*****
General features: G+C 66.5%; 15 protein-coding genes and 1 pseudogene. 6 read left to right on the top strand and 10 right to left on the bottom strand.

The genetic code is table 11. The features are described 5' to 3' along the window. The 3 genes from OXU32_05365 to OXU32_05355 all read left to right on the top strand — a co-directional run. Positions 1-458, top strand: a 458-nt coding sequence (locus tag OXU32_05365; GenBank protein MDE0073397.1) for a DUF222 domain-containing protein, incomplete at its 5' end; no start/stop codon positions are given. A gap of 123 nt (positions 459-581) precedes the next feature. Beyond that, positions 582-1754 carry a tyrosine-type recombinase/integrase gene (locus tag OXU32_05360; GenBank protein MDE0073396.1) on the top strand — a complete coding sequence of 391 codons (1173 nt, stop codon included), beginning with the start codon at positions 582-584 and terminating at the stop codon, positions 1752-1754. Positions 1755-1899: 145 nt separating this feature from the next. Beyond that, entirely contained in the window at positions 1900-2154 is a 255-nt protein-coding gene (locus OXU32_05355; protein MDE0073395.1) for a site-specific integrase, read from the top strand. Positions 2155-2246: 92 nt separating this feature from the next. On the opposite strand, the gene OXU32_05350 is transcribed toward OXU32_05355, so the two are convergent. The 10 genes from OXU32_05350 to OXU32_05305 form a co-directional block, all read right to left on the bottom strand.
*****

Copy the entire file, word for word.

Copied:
General features: G+C 66.5%; 15 protein-coding genes and 1 pseudogene. 6 read left to right on the top strand and 10 right to left on the bottom strand.

The genetic code is table 11. The features are described 5' to 3' along the window. The 3 genes from OXU32_05365 to OXU32_05355 all read left to right on the top strand — a co-directional run. Positions 1-458, top strand: a 458-nt coding sequence (locus tag OXU32_05365; GenBank protein MDE0073397.1) for a DUF222 domain-containing protein, incomplete at its 5' end; no start/stop codon positions are given. A gap of 123 nt (positions 459-581) precedes the next feature. Beyond that, positions 582-1754 carry a tyrosine-type recombinase/integrase gene (locus tag OXU32_05360; GenBank protein MDE0073396.1) on the top strand — a complete coding sequence of 391 codons (1173 nt, stop codon included), beginning with the start codon at positions 582-584 and terminating at the stop codon, positions 1752-1754. Positions 1755-1899: 145 nt separating this feature from the next. Beyond that, entirely contained in the window at positions 1900-2154 is a 255-nt protein-coding gene (locus OXU32_05355; protein MDE0073395.1) for a site-specific integrase, read from the top strand. Positions 2155-2246: 92 nt separating this feature from the next. On the opposite strand, the gene OXU32_05350 is transcribed toward OXU32_05355, so the two are convergent. The 10 genes from OXU32_05350 to OXU32_05305 form a co-directional block, all read right to left on the bottom strand.